The welts are elevations of less than 1 cm in diameter, pink, surrounded by a more reddish halo, they can be circular, linear, annular, with geographic contours. Evolution is fleeting and with complete disappearance.
The eruption can be localized or generalized and consist of few large elements, or very numerous small lesions. In general, small lesions are associated with food allergies, while larger ones are related to medications.
Acute outbreaks are usually associated with large areas of geographic wheals, while in chronic forms the lesions are small and with little itching.
In children, acute urticarias appear with great edema that produces blisters on the wheal, mainly located on the buttocks and legs.
The most frequent location is the trunk, although the wheal is also located in areas of pressure or friction.
The duration of each injury is a few hours, no new wheals appearing in the same place until at least three or six days later. As new lesions may be appearing in other locations, the rash may last for several days. When it disappears, the skin remains completely normal, except in very acute cases, especially in children, in which there may be an increase in pigmentation (skin color).
The evolution can be very variable. In acute urticaria it is less than six weeks; if it exceeds this period and it is recurrent, we are facing chronic urticaria.
It is a similar way in which the deeper layers of the skin or even other organs are affected. It can appear alone or associated with hives. Its predominant location is on the eyelids, lips, scalp, back of hands and feet. It can be accompanied by edema in other locations such as mucosa of the mouth and pharynx, tongue, tonsils, larynx (causing obstruction and making it difficult for air to pass into the respiratory tract), mucosa of the digestive tract (produces severe abdominal pain), urinary mucosa ( producing a picture of renal colic if it affects the output of the kidney), nervous system and locomotor system.
Treatment of hives
Whenever a drug or food is suspected to be the cause of the outbreaks, it should be suspended. In cases where medications are excluded as the cause, the foods and additives that most frequently cause urticaria should be avoided until the condition is completely remissioned.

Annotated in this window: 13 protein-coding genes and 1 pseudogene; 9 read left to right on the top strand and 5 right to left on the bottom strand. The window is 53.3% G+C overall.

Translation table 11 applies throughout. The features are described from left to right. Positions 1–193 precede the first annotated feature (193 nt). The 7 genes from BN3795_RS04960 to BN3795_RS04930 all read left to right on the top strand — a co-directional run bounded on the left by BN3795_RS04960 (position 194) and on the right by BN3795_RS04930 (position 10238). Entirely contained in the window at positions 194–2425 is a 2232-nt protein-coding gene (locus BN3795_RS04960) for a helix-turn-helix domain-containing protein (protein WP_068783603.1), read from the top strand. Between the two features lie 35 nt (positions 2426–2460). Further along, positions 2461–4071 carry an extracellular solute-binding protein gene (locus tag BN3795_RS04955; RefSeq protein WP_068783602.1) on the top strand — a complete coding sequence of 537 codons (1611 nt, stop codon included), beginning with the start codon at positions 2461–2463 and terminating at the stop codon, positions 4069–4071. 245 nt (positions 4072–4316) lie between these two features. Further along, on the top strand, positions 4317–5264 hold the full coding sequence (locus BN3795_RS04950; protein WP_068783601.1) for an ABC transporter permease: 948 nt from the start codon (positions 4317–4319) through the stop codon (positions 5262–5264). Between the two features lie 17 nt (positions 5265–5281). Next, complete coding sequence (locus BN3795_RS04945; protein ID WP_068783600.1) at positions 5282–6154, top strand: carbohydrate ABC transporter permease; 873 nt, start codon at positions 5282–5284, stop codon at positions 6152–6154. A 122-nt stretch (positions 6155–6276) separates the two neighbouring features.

When hives are attributable to a specific substance, specific desensitization can be attempted, although the results are highly variable.
- Corticosteroids: in cases of significant or large edema.
- Hydroxyzine hydrochloride: in cholinergic urticaria.
- Fresh plasma transfusion: in hereditary angioedema .
- C1 inhibitor: in hereditary angioedema.
- Epsilon-aminocaproic acid: in familial angioedema.
- Tranexamic acid: in familial angioedema.
Elimination of etiological factors is the best measure if we know them; if not, the possible appearance of hives is unpredictable.
Before the appearance of lesions such as those described associated with intense itching, a doctor should be consulted to start treatment and suppress the causal factors, which in some cases could lead to extensive reactions that could even compromise life.
Hello Readers, I am Nikki Bella a Psychology student. I have always been concerned about human behavior and the mental processes that lead us to act and think the way we do. My collaboration as an editor in the psychology area of Well Being Pole has allowed me to investigate further and expand my knowledge in the field of mental health; I have also acquired great knowledge about physical health and well-being, two fundamental bases that are directly related and are part of all mental health.